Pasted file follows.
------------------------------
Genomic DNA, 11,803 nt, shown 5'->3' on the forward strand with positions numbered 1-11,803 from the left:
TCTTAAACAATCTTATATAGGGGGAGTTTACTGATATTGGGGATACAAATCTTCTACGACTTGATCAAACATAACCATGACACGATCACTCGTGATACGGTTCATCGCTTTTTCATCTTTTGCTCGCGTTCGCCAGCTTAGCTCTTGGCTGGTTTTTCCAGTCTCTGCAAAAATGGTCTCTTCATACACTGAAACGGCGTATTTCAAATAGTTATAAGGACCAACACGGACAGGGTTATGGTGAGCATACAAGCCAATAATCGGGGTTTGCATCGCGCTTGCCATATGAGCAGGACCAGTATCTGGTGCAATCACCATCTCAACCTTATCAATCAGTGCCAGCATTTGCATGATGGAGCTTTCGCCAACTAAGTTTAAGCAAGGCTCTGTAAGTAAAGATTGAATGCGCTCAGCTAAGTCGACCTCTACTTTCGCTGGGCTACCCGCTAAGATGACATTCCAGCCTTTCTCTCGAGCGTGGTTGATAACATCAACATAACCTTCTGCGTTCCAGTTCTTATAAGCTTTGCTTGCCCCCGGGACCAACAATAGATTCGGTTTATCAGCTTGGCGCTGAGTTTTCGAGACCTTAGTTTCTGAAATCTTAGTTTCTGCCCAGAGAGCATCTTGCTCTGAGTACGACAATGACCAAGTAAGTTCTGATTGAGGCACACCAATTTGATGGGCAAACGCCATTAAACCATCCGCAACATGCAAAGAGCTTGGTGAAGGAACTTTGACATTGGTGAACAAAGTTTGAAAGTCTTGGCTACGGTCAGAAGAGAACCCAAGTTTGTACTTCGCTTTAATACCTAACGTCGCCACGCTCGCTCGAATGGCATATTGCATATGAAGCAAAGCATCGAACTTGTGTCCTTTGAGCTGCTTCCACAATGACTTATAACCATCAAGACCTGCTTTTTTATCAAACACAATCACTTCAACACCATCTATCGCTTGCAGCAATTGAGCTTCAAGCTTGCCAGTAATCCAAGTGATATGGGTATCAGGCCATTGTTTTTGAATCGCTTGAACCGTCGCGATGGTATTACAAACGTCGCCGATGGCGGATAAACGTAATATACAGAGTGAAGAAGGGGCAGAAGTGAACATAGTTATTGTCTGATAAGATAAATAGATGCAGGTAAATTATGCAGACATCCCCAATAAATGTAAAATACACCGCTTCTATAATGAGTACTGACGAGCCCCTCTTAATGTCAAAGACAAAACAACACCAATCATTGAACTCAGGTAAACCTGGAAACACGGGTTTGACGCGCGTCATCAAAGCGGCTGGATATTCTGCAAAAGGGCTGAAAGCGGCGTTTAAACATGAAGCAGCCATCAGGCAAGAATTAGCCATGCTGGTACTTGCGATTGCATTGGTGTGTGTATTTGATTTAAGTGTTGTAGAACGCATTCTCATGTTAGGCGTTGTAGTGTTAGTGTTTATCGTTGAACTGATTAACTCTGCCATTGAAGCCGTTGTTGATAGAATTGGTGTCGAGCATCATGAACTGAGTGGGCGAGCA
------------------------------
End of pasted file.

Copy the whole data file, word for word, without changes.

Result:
Genomic DNA, 11,803 nt, shown 5'->3' on the forward strand with positions numbered 1-11,803 from the left:
TCTTAAACAATCTTATATAGGGGGAGTTTACTGATATTGGGGATACAAATCTTCTACGACTTGATCAAACATAACCATGACACGATCACTCGTGATACGGTTCATCGCTTTTTCATCTTTTGCTCGCGTTCGCCAGCTTAGCTCTTGGCTGGTTTTTCCAGTCTCTGCAAAAATGGTCTCTTCATACACTGAAACGGCGTATTTCAAATAGTTATAAGGACCAACACGGACAGGGTTATGGTGAGCATACAAGCCAATAATCGGGGTTTGCATCGCGCTTGCCATATGAGCAGGACCAGTATCTGGTGCAATCACCATCTCAACCTTATCAATCAGTGCCAGCATTTGCATGATGGAGCTTTCGCCAACTAAGTTTAAGCAAGGCTCTGTAAGTAAAGATTGAATGCGCTCAGCTAAGTCGACCTCTACTTTCGCTGGGCTACCCGCTAAGATGACATTCCAGCCTTTCTCTCGAGCGTGGTTGATAACATCAACATAACCTTCTGCGTTCCAGTTCTTATAAGCTTTGCTTGCCCCCGGGACCAACAATAGATTCGGTTTATCAGCTTGGCGCTGAGTTTTCGAGACCTTAGTTTCTGAAATCTTAGTTTCTGCCCAGAGAGCATCTTGCTCTGAGTACGACAATGACCAAGTAAGTTCTGATTGAGGCACACCAATTTGATGGGCAAACGCCATTAAACCATCCGCAACATGCAAAGAGCTTGGTGAAGGAACTTTGACATTGGTGAACAAAGTTTGAAAGTCTTGGCTACGGTCAGAAGAGAACCCAAGTTTGTACTTCGCTTTAATACCTAACGTCGCCACGCTCGCTCGAATGGCATATTGCATATGAAGCAAAGCATCGAACTTGTGTCCTTTGAGCTGCTTCCACAATGACTTATAACCATCAAGACCTGCTTTTTTATCAAACACAATCACTTCAACACCATCTATCGCTTGCAGCAATTGAGCTTCAAGCTTGCCAGTAATCCAAGTGATATGGGTATCAGGCCATTGTTTTTGAATCGCTTGAACCGTCGCGATGGTATTACAAACGTCGCCGATGGCGGATAAACGTAATATACAGAGTGAAGAAGGGGCAGAAGTGAACATAGTTATTGTCTGATAAGATAAATAGATGCAGGTAAATTATGCAGACATCCCCAATAAATGTAAAATACACCGCTTCTATAATGAGTACTGACGAGCCCCTCTTAATGTCAAAGACAAAACAACACCAATCATTGAACTCAGGTAAACCTGGAAACACGGGTTTGACGCGCGTCATCAAAGCGGCTGGATATTCTGCAAAAGGGCTGAAAGCGGCGTTTAAACATGAAGCAGCCATCAGGCAAGAATTAGCCATGCTGGTACTTGCGATTGCATTGGTGTGTGTATTTGATTTAAGTGTTGTAGAACGCATTCTCATGTTAGGCGTTGTAGTGTTAGTGTTTATCGTTGAACTGATTAACTCTGCCATTGAAGCCGTTGTTGATAGAATTGGTGTCGAGCATCATGAACTGAGTGGGCGAGCA